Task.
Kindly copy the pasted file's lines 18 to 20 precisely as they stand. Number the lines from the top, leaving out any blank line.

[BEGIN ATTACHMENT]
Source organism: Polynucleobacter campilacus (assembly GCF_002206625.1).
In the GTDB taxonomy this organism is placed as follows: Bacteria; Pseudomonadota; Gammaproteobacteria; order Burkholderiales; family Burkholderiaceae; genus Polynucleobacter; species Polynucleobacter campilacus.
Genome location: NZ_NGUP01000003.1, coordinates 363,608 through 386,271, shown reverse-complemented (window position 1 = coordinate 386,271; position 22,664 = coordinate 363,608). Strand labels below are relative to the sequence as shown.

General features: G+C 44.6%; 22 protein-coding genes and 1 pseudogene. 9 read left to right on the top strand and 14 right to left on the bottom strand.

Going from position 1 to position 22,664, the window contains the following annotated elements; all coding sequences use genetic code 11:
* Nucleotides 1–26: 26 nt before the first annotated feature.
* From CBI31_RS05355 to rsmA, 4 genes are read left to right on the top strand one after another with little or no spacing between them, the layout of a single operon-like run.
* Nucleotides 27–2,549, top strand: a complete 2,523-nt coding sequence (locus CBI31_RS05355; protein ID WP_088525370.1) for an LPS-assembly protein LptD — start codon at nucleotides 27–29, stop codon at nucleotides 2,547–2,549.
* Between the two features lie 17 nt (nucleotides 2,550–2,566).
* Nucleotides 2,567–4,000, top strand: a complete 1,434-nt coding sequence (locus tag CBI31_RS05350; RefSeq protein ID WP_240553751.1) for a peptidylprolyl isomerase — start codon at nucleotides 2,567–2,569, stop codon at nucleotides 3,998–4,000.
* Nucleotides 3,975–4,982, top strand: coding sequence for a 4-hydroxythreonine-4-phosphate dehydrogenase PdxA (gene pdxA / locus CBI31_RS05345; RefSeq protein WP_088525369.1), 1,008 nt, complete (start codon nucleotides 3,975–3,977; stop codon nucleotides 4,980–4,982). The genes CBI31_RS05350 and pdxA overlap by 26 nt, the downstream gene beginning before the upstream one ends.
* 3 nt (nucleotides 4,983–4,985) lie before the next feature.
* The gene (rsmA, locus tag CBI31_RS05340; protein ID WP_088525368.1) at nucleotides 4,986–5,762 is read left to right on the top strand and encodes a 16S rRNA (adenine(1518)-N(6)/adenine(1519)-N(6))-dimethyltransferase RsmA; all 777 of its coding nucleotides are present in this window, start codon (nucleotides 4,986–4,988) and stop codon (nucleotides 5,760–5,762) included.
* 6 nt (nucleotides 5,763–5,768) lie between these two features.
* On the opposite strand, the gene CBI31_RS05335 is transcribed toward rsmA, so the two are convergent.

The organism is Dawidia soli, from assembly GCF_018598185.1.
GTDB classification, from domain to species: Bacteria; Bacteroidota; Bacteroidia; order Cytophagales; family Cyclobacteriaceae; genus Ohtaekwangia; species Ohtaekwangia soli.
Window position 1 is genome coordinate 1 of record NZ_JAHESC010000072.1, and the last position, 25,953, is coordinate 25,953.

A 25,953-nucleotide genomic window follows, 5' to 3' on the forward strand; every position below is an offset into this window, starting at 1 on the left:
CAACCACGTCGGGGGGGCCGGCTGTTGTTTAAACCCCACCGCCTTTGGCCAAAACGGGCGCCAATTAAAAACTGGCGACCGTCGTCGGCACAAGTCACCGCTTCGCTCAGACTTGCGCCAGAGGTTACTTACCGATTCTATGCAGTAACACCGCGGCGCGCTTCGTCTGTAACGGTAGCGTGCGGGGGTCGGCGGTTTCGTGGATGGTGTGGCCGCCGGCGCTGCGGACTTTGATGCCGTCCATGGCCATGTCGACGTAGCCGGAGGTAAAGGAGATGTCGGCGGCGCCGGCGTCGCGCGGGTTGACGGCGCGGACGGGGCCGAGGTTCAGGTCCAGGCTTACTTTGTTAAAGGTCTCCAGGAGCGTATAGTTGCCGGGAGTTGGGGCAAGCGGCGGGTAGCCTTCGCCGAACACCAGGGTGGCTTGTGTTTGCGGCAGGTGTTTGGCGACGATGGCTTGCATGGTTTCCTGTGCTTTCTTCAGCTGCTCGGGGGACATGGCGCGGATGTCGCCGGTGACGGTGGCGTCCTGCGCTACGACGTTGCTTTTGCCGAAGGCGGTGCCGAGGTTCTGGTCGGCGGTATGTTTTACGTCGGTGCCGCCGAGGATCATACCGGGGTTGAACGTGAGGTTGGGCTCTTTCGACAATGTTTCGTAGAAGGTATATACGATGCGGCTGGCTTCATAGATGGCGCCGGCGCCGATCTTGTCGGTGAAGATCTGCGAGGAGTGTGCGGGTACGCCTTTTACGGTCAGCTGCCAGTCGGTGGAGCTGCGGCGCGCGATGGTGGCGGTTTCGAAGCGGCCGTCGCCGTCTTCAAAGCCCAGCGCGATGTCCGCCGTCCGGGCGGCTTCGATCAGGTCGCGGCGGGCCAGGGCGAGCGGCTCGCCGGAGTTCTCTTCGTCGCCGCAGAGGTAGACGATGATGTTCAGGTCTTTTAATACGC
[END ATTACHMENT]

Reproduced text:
Window position 1 is genome coordinate 1 of record NZ_JAHESC010000072.1, and the last position, 25,953, is coordinate 25,953.

A 25,953-nucleotide genomic window follows, 5' to 3' on the forward strand; every position below is an offset into this window, starting at 1 on the left:
CAACCACGTCGGGGGGGCCGGCTGTTGTTTAAACCCCACCGCCTTTGGCCAAAACGGGCGCCAATTAAAAACTGGCGACCGTCGTCGGCACAAGTCACCGCTTCGCTCAGACTTGCGCCAGAGGTTACTTACCGATTCTATGCAGTAACACCGCGGCGCGCTTCGTCTGTAACGGTAGCGTGCGGGGGTCGGCGGTTTCGTGGATGGTGTGGCCGCCGGCGCTGCGGACTTTGATGCCGTCCATGGCCATGTCGACGTAGCCGGAGGTAAAGGAGATGTCGGCGGCGCCGGCGTCGCGCGGGTTGACGGCGCGGACGGGGCCGAGGTTCAGGTCCAGGCTTACTTTGTTAAAGGTCTCCAGGAGCGTATAGTTGCCGGGAGTTGGGGCAAGCGGCGGGTAGCCTTCGCCGAACACCAGGGTGGCTTGTGTTTGCGGCAGGTGTTTGGCGACGATGGCTTGCATGGTTTCCTGTGCTTTCTTCAGCTGCTCGGGGGACATGGCGCGGATGTCGCCGGTGACGGTGGCGTCCTGCGCTACGACGTTGCTTTTGCCGAAGGCGGTGCCGAGGTTCTGGTCGGCGGTATGTTTTACGTCGGTGCCGCCGAGGATCATACCGGGGTTGAACGTGAGGTTGGGCTCTTTCGACAATGTTTCGTAGAAGGTATATACGATGCGGCTGGCTTCATAGATGGCGCCGGCGCCGATCTTGTCGGTGAAGATCTGCGAGGAGTGTGCGGGTACGCCTTTTACGGTCAGCTGCCAGTCGGTGGAGCTGCGGCGCGCGATGGTGGCGGTTTCGAAGCGGCCGTCGCCGTCTTCAAAGCCCAGCGCGATGTCCGCCGTCCGGGCGGCTTCGATCAGGTCGCGGCGGGCCAGGGCGAGCGGCTCGCCGGAGTTCTCTTCGTCGCCGCAGAGGTAGACGATGATGTTCAGGTCTTTTAATACGC